The Board of Directors of New Jersey Transit approved $1.15 Billion in contracts for the “ARC” (Access to the Region’s Core, also known as Mass Transit Tunnel) and Portal Bridge Projects on December 9th, the last Board meeting before incumbent Governor Jon Corzine leaves office. The contracts call for construction under Manhattan to build a tunnel alignment that would lead to the proposed “deep cavern” terminal to be located 175′ below 34th Street. The Lackawanna Coalition and other rail advocates have objected to the deep-cavern terminal, claiming that the terminal itself would be inconvenient and unsafe, and that the $3 billion price tag for the terminal alone represents a waste of taxpayer money. The Coalition called the issue a “litmus test” for the incoming Christie administration, claiming that saving the cost of the deep-cavern terminal would also improve convenience and connections for New Jersey’s rail riders. Morris & Essex and Montclair-Boonton Line riders are slated to be evicted from the existing Penn Station when their trains are moved into the deep-cavern terminal under the current NJT plan.
An alliance of passenger rail advocates in the region has proposed and endorsed a plan to connect any proposed new rail tunnels and the tracks they contain to the existing Penn Station, rather than building the deep-cavern terminal proposed by New Jersey Transit. The plan, known as the “Penn Station First” plan, also calls for construction of new track to the Grand Central Terminal area on Manhattan’s East Side and for eventual through-running between New Jersey and Long Island or Westchester and Connecticut. According to the proposal, through-running would use train sets more efficiently than the current in-and-out operation, saving money and allowing more service. The New Jersey Association of Railroad Passengers (NJ-ARP), the Empire State Passengers Association (ESPA,) and the Regional Rail Working Group (RRWG) have joined the Lackawanna Coalition in proposing the Penn Station First Plan.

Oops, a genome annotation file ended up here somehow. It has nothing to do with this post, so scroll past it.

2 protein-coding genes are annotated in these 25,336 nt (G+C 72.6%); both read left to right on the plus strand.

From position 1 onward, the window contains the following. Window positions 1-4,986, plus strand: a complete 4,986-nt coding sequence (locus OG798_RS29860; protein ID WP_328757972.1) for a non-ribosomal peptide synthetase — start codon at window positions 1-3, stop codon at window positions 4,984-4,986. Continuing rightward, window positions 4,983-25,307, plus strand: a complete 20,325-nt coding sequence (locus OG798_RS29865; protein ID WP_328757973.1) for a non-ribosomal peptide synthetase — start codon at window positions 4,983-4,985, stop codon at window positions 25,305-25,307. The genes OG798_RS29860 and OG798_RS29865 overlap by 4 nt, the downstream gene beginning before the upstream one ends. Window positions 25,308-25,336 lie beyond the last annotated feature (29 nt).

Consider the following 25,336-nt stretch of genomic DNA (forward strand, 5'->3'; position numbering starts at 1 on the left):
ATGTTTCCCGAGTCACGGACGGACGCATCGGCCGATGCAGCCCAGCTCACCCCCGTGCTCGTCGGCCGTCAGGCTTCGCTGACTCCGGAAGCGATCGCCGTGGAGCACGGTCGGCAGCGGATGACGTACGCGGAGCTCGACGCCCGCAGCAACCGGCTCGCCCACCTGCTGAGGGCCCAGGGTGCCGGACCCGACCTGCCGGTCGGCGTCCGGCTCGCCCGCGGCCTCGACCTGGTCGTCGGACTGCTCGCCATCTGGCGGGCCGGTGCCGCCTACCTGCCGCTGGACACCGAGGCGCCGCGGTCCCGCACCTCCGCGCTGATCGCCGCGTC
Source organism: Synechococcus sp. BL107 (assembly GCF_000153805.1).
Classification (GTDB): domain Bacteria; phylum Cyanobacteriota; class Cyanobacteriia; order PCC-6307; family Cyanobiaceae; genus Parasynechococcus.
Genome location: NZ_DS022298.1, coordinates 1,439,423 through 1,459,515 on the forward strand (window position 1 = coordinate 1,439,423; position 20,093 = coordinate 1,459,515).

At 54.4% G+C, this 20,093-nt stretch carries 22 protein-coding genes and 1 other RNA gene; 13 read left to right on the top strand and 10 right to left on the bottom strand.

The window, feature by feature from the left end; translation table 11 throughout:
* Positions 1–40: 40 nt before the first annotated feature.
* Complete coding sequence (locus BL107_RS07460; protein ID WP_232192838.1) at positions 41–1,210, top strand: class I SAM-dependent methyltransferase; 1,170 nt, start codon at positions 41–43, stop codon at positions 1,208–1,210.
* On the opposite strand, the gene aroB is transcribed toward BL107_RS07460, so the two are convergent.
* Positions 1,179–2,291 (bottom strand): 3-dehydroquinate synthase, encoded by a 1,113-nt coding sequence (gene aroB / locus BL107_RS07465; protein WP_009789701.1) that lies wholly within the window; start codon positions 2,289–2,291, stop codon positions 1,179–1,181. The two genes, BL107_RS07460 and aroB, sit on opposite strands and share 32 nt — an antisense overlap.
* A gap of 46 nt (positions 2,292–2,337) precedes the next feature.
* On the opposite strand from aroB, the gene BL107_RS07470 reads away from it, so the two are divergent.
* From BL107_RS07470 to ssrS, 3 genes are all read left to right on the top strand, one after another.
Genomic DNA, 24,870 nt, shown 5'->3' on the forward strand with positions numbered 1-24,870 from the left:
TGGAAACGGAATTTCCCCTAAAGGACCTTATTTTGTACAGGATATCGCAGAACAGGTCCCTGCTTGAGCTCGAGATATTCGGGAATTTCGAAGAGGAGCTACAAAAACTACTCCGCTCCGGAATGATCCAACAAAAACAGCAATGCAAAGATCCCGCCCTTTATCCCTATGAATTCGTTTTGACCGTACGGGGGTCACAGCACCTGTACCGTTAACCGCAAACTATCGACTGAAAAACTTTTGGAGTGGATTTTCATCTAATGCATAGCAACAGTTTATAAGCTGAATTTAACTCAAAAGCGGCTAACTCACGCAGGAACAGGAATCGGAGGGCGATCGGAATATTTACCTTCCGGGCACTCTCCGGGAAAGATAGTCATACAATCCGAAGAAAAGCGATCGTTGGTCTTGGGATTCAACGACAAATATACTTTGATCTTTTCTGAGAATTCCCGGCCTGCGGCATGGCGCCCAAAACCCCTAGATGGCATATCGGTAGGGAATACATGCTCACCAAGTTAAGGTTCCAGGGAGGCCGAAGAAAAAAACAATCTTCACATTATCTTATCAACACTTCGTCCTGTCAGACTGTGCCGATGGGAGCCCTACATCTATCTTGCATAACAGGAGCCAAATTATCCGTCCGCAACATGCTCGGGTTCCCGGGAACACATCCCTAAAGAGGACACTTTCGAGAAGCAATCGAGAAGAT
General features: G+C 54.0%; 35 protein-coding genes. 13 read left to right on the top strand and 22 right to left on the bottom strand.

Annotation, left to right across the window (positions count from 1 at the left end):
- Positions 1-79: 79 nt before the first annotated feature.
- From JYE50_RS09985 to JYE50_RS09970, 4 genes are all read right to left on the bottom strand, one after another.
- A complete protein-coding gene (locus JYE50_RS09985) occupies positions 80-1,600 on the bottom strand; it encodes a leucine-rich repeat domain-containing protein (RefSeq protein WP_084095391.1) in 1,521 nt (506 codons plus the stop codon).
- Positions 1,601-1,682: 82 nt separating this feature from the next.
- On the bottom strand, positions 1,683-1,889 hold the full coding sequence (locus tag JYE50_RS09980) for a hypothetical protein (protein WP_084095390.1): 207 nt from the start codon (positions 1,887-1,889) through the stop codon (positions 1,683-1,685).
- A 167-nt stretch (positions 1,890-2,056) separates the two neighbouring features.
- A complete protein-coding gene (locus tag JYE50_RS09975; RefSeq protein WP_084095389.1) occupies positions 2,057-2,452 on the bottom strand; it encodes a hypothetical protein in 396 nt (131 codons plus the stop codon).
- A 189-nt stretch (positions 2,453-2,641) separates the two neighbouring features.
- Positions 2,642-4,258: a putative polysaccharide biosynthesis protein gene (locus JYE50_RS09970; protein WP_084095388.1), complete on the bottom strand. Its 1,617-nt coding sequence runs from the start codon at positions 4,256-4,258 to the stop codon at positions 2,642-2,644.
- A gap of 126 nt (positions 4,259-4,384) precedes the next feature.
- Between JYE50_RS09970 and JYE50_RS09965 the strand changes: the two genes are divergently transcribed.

The railroad lines operated today by NJ Transit as the Morris & Essex and the Montclair-Boonton Lines have a fascinating history, dating from the earliest days of American railroading in the middle of the Nineteenth Century. This page gives a brief history of the construction, improvement, and operation of these lines, which today form vital transportation links for the north-central New Jersey region.
NJT Executive Director Richard Sarles said at the corporation’s board meeting in July that the 2009–2010 budget called for no “major” service reductions, despite a cut in aid from the State. The Lackawanna Coalition remains skeptical of this claim, since the 2008 elimination of more than 40% of off-peak service on the Morris & Essex Line, including essentially all through service to Hoboken on weekends, was deemed a mere “service adjustment” by NJT. We continue to express our concern that the upcoming year can still bring service cuts that NJT will not consider major, but will result in serious inconvenience to riders.